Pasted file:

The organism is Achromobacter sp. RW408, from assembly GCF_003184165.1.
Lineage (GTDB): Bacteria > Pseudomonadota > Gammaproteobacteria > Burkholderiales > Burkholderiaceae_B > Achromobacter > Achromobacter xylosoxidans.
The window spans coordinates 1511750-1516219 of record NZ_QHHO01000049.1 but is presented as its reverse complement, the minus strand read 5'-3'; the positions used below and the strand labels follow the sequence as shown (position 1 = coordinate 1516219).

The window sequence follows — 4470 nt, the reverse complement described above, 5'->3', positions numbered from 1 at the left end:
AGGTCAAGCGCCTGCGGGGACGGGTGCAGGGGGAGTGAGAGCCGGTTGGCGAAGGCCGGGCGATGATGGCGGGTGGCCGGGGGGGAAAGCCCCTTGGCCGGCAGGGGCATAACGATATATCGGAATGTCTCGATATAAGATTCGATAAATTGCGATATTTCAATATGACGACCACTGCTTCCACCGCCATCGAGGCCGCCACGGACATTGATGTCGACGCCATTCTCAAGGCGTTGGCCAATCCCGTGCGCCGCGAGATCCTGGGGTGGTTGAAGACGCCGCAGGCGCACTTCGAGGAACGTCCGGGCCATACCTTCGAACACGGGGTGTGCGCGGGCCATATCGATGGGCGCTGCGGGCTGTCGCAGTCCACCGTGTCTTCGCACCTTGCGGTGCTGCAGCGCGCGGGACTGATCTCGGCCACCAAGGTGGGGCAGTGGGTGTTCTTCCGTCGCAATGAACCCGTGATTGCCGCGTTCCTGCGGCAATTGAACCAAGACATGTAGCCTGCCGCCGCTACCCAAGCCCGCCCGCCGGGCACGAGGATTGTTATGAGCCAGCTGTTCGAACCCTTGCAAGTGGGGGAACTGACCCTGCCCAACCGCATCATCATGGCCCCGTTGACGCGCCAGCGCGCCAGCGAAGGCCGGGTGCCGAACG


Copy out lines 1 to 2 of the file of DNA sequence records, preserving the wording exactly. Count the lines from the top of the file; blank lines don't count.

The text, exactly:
The organism is Achromobacter sp. RW408, from assembly GCF_003184165.1.
Lineage (GTDB): Bacteria > Pseudomonadota > Gammaproteobacteria > Burkholderiales > Burkholderiaceae_B > Achromobacter > Achromobacter xylosoxidans.